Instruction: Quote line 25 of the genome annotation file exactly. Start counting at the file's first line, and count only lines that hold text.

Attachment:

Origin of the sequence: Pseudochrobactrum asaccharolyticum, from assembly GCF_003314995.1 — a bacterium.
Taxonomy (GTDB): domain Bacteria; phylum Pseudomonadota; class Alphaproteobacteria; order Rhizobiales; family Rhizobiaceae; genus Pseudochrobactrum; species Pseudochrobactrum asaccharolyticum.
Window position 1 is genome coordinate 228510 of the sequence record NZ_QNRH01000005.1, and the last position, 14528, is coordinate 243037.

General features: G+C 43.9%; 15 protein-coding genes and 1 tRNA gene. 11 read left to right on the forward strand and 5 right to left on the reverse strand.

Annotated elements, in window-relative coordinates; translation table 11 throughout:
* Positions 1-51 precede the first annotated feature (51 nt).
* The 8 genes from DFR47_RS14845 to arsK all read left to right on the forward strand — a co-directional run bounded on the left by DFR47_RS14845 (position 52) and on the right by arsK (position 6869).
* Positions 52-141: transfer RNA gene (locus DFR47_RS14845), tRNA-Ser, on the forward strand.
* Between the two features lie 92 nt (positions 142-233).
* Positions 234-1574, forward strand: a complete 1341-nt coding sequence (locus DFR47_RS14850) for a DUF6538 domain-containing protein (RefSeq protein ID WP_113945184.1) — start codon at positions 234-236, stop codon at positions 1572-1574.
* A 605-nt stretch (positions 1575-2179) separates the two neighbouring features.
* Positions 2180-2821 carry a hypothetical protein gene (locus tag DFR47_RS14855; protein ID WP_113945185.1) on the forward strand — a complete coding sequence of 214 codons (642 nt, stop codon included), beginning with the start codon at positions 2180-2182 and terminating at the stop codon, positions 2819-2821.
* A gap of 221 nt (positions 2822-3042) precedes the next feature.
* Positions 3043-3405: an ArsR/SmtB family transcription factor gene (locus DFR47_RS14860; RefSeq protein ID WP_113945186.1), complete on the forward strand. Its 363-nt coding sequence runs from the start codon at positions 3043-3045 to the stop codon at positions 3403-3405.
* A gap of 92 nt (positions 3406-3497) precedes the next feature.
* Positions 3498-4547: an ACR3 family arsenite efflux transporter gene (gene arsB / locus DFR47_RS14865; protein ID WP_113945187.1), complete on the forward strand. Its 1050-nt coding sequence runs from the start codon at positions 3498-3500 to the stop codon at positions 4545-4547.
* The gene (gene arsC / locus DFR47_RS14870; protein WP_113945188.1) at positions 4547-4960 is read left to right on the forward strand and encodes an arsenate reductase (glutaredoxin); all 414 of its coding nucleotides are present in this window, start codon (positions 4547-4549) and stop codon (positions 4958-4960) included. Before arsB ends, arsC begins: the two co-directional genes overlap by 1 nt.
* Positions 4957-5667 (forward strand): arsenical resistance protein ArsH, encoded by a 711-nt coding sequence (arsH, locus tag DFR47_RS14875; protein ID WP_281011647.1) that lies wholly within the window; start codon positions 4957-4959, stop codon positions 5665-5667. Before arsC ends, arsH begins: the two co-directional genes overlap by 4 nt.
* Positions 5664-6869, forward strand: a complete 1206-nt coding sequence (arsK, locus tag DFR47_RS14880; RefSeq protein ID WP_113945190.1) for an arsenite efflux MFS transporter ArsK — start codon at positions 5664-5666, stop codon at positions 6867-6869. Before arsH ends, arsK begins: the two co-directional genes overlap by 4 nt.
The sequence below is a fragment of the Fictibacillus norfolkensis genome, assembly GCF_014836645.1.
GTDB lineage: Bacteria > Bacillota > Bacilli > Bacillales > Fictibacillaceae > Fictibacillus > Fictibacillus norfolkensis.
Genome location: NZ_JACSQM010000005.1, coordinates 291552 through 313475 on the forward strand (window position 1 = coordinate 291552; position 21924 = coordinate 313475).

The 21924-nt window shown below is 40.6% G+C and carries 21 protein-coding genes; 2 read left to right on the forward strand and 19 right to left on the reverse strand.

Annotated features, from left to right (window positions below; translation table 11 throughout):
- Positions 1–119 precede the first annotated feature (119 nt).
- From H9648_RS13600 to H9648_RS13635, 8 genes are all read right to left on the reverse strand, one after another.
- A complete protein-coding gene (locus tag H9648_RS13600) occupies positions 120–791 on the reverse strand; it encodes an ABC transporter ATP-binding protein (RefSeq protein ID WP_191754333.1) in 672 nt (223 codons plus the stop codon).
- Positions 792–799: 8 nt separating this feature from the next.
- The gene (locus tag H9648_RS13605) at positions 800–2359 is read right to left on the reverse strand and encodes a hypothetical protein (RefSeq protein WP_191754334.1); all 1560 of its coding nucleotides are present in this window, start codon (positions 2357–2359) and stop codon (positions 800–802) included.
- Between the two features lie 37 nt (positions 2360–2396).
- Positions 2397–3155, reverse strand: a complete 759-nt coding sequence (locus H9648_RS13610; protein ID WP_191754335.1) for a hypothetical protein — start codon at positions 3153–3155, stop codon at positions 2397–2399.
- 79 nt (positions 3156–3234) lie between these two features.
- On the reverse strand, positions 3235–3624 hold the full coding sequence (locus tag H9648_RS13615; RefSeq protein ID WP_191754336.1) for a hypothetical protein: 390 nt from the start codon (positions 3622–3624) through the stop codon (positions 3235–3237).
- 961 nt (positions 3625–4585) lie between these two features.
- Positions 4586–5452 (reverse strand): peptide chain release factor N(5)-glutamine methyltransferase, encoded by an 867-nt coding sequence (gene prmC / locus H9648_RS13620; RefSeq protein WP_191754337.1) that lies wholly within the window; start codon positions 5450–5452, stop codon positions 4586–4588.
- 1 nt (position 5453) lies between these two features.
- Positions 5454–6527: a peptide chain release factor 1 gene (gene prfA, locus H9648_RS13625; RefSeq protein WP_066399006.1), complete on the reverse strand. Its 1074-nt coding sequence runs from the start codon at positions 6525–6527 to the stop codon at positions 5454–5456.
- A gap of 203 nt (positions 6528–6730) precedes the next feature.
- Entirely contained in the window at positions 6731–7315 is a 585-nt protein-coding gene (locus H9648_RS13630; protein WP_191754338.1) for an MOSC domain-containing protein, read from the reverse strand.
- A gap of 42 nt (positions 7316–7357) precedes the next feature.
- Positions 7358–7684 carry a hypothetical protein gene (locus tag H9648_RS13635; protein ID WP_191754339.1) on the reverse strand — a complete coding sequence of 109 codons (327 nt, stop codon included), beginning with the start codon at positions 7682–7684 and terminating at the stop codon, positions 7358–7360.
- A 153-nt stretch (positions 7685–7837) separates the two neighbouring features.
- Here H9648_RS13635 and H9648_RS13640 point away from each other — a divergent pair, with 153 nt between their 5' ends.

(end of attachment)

- Positions 1–119 precede the first annotated feature (119 nt).